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Event Report

Kazunori Yamauchi speaks at “Garage Talk,” hosted by the Center for Automotive Research at Stanford (CARS)

As one of the most highly-respected educational institutions in the world, Stanford University is consistently at the forefront of technology. Gran Turismo series creator Kazunori Yamauchi was invited to speak at the university's “Open Garage Talk” hosted periodically by CARS (Center for Automotive Research at Stanford), where he also spent time interacting with professors and students.

This intriguing seminar was started in 2012 by a wide variety of participants involving professors, students, Silicon Valley startup companies and car enthusiasts interested in the future of mobility. Since its inception, many notable figures have stood behind its podium, including Carlos Ghosn (Renault-Nissan Alliance Chairman and CEO), Chris Bangle (Former BMW Chief Designer and executive), and Ralph Gilles (Head of Design, FCA Global). Yamauchi's session was the 17th Open Garage Talk.

The two key persons of CARS: Executive Director Stephen Zoepf (far left) and Director and Professor of Mechanical Engineering Chris Gerdes (far right).
The two key persons of CARS: Executive Director Stephen Zoepf (far left) and Director and Professor of Mechanical Engineering Chris Gerdes (far right).

On March 2, Yamauchi was invited to Stanford University, located in Palo Alto, near Silicon Valley, by the Executive Director of CARS Stephen Zoepf and Director Professor Chris Gerdes. Zoepf, who hosts the Open Garage Talk, is also an engineer who has been involved in the automotive development for companies such as BMW and Ford. Gerdes is a professor of mechanical engineering specializing in vehicle dynamics and driving theory at the school. The presentation titled "How will drivers and driving influence the cars of the future" featured Yamauchi and Gerdes speaking to each other in an open format.

Visiting the CARS garage. In front is the experimental vehicle X1 built by Stanford students.

Current developments in autonomous driving were explained inside the CARS garage.

On hand were a variety of experimental cars created by the Stanford team, including a DeLorean modified into an EV, a solar car built for the Solar Car Challenge, and an assortment of unmanned experimental vehicles from auto companies that have partnered with CARS. One such car, the Audi TT, is able to drive autonomously on a race track at speed, while another, the Ford Fusion, can drift without a driver.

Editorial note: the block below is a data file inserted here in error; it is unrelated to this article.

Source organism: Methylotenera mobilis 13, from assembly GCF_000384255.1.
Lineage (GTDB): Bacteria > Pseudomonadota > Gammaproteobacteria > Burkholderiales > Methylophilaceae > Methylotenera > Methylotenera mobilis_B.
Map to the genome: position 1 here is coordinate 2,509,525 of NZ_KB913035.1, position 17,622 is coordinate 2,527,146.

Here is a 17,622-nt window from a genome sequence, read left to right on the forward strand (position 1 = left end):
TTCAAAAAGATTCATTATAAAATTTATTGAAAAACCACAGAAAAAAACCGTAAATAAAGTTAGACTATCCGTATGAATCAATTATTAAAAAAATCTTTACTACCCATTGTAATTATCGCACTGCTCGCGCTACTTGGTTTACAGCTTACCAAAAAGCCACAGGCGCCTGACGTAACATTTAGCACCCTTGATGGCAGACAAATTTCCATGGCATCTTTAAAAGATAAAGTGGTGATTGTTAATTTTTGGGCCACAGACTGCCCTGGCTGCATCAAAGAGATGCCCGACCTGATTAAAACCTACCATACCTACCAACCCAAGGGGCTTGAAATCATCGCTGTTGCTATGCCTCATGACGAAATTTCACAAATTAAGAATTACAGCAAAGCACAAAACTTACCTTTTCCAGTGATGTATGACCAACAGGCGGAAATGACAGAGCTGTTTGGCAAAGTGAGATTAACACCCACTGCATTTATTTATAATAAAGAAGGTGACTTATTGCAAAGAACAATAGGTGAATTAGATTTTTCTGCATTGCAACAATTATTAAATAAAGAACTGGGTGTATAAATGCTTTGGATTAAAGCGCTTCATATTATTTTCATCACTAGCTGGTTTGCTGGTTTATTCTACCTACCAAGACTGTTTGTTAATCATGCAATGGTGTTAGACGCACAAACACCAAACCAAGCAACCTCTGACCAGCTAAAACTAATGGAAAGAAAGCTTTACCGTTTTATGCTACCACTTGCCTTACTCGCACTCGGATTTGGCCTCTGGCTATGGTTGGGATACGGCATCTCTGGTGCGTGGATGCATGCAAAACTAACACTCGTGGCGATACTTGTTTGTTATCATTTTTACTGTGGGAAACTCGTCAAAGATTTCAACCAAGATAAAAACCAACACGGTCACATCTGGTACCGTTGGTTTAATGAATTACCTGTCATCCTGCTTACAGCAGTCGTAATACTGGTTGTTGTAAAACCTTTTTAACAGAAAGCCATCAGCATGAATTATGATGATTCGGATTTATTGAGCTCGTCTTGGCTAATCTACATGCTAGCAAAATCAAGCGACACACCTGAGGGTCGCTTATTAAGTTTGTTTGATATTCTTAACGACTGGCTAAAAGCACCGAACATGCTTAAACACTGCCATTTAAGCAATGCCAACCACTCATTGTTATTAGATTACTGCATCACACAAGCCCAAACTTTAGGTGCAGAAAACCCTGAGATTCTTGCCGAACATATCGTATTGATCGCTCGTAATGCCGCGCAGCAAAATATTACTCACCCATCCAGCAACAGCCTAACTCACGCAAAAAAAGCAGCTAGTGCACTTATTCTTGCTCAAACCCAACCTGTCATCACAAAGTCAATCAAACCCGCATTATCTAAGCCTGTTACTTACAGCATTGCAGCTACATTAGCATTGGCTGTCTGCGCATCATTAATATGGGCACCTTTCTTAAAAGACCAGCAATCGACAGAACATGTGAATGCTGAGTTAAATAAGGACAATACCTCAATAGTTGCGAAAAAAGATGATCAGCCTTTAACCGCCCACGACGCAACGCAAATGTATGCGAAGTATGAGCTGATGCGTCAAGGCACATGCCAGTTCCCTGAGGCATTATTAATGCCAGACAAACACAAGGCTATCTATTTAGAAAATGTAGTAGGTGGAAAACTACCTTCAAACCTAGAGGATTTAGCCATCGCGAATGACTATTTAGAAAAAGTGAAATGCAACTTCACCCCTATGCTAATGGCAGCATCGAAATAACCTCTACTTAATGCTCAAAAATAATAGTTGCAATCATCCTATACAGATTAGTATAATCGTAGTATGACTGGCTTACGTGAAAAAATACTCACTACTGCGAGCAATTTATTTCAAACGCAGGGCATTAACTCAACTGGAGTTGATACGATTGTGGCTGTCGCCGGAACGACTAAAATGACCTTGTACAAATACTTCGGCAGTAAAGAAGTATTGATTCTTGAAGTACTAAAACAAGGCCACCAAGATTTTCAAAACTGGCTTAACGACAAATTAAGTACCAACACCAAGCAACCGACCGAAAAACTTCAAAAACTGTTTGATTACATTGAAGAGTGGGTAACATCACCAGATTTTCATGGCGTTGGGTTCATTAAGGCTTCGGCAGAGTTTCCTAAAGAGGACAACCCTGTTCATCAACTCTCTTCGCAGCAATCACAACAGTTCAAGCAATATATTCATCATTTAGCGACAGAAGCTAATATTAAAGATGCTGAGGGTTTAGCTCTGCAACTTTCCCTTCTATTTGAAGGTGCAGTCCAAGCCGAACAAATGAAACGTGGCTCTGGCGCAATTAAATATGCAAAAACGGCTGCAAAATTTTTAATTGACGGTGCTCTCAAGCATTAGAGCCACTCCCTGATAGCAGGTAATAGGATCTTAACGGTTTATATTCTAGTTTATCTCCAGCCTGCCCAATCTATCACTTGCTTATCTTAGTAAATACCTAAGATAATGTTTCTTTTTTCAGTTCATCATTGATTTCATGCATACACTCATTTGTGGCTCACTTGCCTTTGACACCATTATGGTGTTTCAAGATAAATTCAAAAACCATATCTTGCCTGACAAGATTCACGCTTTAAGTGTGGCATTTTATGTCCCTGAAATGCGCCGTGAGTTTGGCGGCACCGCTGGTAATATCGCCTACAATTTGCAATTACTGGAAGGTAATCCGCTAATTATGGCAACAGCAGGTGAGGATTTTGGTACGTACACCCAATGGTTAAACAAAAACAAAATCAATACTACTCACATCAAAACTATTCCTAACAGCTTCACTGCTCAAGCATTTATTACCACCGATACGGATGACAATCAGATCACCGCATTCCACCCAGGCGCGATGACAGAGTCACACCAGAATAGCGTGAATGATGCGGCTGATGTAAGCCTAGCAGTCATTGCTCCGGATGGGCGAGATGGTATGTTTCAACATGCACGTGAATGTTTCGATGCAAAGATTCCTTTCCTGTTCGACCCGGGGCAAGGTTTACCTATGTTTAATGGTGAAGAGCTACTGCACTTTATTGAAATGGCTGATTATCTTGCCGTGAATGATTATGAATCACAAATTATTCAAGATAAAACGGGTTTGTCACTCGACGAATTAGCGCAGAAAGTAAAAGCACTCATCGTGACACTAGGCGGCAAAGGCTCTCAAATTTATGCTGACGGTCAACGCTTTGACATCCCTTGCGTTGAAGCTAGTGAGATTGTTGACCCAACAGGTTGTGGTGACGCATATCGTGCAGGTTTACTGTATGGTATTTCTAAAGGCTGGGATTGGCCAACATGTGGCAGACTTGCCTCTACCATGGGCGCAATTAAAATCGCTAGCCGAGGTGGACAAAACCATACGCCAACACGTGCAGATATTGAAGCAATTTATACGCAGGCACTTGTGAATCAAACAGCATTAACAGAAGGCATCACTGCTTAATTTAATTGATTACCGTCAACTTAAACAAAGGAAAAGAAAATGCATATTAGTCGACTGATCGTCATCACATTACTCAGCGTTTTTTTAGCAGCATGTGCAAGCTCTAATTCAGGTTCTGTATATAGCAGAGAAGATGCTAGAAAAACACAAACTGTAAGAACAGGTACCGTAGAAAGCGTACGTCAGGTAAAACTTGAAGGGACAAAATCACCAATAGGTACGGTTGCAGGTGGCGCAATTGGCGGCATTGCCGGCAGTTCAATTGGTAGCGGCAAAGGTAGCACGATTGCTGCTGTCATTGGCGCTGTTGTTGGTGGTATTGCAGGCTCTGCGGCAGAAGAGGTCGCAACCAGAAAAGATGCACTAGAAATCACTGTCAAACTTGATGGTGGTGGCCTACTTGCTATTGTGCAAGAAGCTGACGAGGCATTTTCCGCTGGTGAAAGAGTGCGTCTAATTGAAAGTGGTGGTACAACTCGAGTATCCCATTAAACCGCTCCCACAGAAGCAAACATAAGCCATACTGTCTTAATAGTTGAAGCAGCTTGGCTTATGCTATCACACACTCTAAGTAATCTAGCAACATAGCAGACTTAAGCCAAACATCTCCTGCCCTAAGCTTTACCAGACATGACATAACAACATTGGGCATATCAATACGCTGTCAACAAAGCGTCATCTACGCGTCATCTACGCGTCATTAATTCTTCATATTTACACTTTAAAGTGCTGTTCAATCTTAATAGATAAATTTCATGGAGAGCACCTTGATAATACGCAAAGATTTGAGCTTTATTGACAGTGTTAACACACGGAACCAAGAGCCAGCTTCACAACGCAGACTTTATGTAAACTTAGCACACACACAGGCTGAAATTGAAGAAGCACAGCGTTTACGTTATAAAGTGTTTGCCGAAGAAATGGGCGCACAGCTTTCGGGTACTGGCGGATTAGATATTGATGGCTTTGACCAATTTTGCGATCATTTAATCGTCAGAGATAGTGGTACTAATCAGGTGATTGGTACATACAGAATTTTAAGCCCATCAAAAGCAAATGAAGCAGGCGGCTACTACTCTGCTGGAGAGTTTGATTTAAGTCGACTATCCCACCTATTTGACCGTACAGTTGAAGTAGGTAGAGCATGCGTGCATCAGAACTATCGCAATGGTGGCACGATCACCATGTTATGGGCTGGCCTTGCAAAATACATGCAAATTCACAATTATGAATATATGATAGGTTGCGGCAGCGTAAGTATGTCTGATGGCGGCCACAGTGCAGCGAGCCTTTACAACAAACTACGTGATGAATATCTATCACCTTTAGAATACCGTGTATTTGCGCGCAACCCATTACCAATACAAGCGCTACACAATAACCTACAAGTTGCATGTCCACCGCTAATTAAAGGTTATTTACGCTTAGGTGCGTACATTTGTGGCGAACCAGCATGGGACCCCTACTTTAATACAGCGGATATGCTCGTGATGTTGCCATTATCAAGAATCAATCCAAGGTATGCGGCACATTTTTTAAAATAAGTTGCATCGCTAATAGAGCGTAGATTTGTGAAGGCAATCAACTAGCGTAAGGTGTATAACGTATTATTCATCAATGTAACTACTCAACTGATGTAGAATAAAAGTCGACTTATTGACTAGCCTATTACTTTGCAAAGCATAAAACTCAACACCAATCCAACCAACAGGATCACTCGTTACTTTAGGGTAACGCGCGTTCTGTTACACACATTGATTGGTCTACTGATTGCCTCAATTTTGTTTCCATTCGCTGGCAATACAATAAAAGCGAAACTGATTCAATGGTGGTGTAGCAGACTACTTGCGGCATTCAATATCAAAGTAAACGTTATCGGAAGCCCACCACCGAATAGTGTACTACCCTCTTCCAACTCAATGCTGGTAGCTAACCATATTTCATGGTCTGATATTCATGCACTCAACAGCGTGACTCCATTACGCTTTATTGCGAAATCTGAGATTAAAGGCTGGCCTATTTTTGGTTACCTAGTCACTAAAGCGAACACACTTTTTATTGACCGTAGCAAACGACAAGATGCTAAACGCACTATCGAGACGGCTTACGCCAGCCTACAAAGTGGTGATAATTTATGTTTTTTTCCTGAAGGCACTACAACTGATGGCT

Unmanned test vehicles were on hand, including the Audi TT named “Shelly” (front), which can drive on a race track at speed. The Ford Fusion in the background can drift without a driver.
Unmanned test vehicles were on hand, including the Audi TT named “Shelly” (front), which can drive on a race track at speed. The Ford Fusion in the background can drift without a driver.

A discussion was held with the students where Yamauchi brought up a wide variety of topics, even touching upon American politics. He asked them “Can the American democracy somehow be augmented with technology, or can a totally different political system be imagined?”

Kazunori Yamauchi having a discussion with Stanford students.
Kazunori Yamauchi having a discussion with Stanford students.

A racing seat with Gran Turismo Sport was set up at the venue, where attendees of the seminar were able to enjoy the game firsthand. Yamauchi gave a presentation of the history of the connection between Gran Turismo, the automotive industry, and motorsports. He also touched upon future projects, such as the upcoming open AI Championships with an autonomous driving API currently being developed.

The presentation regarding “Gran Turismo" included upcoming AI Championships.

A deep discussion was held with Professor Chris Gerdes (left) regarding the current revolutions in mobility.

The audience eagerly listens to the speakers.

Signing autographs on gift copies of Gran Turismo Sport.

While mobility is due to undergo a major revolution soon, this event restated the fact that “Gran Turismo” will be ever present throughout it all.